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The solution, in this case, is obvious: Stu Grimson must fight Don Cherry, the Hockey Night in Canada personality who maligned Grimson on the air. Grimson is a retired NHL enforcer with 217 bouts to his credit, Cherry a 77-year-old bloviator and former coach with a taste for garish ensembles and a loose command of the facts. To make it fair, Grimson would be required to don a blindfold and a pair of the jumbo, inflatable boxing gloves sometimes seen at children's birthday parties. Even thus handicapped, he might still beat Cherry senseless, which leads to the question: How could anyone tell?
In one of the semicoherent rants that have earned him comparisons to Abe Simpson (Bart's doddering grandfather), Cherry unloaded on Grimson and two other ex-enforcers—calling them "pukes," "turncoats," and "hypocrites" for what he interpreted as the trio's embrace of a ban on fighting in the NHL. On-ice fights, and the men who wage them, are a hot topic: Since last spring, three NHL enforcers have died.
Derek (the Boogeyman) Boogaard, a fearsome 6'8", 265-pound heavyweight for the Rangers, died in May of an accidental overdose of alcohol and the painkiller oxycodone. On Aug. 15, Jets forward Rick Rypien committed suicide; the 27-year-old, it was revealed by Winnipeg's assistant G.M. Craig Heisinger, had battled depression for 10 years. Two weeks later, Predators tough guy Wade Belak was found dead in a Toronto condo. Belak, who retired last March after 14 NHL seasons, had hanged himself. (While his death was originally reported as a suicide, his parents have since described it as accidental.)
The deaths fueled intense speculation about the hazards faced by these modern-day gladiators. Is there something about the emotional duress of brawling night after night—the neurological toll taken by getting slugged in the head for a living—that might predispose them to depression, addictive behavior, suicide? The discussion those questions provoked got Cherry's tartan knickers in a twist.
On his Coach's Corner segment on the CBC on Oct. 6, Cherry expressed "disgust" with Grimson and ex--tough guys Chris (Knuckles) Nilan and Jim Thomson. Their sins? Putting forward the theory that the deceased players had been "drinking drugs and alcoholic because they fight. You turncoats. You hypocrites!" he went on. "You were fighters, and now you don't want guys to make the same living you did."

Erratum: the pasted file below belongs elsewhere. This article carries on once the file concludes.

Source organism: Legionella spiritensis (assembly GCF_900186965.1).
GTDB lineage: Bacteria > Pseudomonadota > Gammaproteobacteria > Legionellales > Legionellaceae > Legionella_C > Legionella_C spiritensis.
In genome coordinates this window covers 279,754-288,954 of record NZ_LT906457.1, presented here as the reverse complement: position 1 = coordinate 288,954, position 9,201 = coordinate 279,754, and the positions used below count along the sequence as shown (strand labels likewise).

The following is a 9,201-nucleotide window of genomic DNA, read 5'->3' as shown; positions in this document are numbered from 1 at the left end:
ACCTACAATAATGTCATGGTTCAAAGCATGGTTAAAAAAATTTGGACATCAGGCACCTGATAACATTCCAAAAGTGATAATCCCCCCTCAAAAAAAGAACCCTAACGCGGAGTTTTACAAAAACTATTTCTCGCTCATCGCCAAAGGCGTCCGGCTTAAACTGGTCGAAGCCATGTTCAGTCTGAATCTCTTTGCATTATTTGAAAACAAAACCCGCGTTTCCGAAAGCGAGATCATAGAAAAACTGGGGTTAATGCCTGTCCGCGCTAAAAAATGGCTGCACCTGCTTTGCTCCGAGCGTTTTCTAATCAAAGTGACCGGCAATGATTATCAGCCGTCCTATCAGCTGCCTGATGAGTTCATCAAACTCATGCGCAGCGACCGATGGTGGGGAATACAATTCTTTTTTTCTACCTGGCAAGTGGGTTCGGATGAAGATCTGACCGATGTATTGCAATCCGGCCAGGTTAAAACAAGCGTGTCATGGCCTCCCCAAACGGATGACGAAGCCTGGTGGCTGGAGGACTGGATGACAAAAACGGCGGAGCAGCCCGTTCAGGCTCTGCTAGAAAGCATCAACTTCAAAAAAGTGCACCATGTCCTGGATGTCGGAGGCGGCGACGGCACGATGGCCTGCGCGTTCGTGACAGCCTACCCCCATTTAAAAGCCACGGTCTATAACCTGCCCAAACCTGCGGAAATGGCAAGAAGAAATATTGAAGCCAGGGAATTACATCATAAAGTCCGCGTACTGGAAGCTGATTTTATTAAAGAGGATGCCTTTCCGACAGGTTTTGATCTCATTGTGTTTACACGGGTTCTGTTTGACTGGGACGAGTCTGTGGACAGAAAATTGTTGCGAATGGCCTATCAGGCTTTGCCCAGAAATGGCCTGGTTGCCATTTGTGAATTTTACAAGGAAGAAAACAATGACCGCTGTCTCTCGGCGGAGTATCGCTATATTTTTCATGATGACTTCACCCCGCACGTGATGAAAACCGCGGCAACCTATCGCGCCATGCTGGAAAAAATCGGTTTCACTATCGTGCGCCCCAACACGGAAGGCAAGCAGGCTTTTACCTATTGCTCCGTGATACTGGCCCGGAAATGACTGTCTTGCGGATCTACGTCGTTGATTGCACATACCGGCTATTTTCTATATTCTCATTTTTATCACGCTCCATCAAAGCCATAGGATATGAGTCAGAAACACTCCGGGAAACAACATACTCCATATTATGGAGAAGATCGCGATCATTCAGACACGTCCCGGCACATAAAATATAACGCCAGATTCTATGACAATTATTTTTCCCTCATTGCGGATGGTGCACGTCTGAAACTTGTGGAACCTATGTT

Never mind that Grimson denies ever saying that the unique pressures endured by tough guys lead to addiction or depression. Nor is Grimson an advocate for a ban on fighting. Indeed, in an interview with SI two weeks before Cherry's diatribe, Grimson favored keeping the enforcer's role "vibrant."
"If you don't have that person on the roster, other teams will play you different," he predicted. "They'll take liberties with your skill players."
Grimson's old nickname, the Grim Reaper, serves him well in his new job as a litigation attorney with the Nashville firm Kay, Griffin, Enkema & Colbert, which on Oct. 11 issued a statement decrying Cherry's "baseless," "slanderous," and "damaging and inflammatory" comments. "Messrs. Grimson, Nilan and Thomson are considering further recourse."
We were going to suggest inflatable boxing gloves, but Cherry has since apologized, saying on Oct. 15, "I gotta admit, I was wrong on a lot of things. I put three enforcers, tough guys—my type of guys—and I threw them under the bus, and I'm sorry about it."
As wrongheaded as Cherry is in this instance, he speaks for many hockey fans worried about the direction of the game. They are adherents of a rugged, punishing, physical style of play that is, they fear, being legislated and fined out of existence. While the deaths of those enforcers reignited old debates about fighting's place in the game, Brendan Shanahan was busy whacking players in the pocketbook. Shanahan, the league's new Dean of Discipline (his actual title is senior vice president of player safety), took office with a mandate to crack down on head shots, and he did just that, suspending four players during the NHL's exhibition season for a total of 15 regular-season games and $595,369.15 in forfeited pay.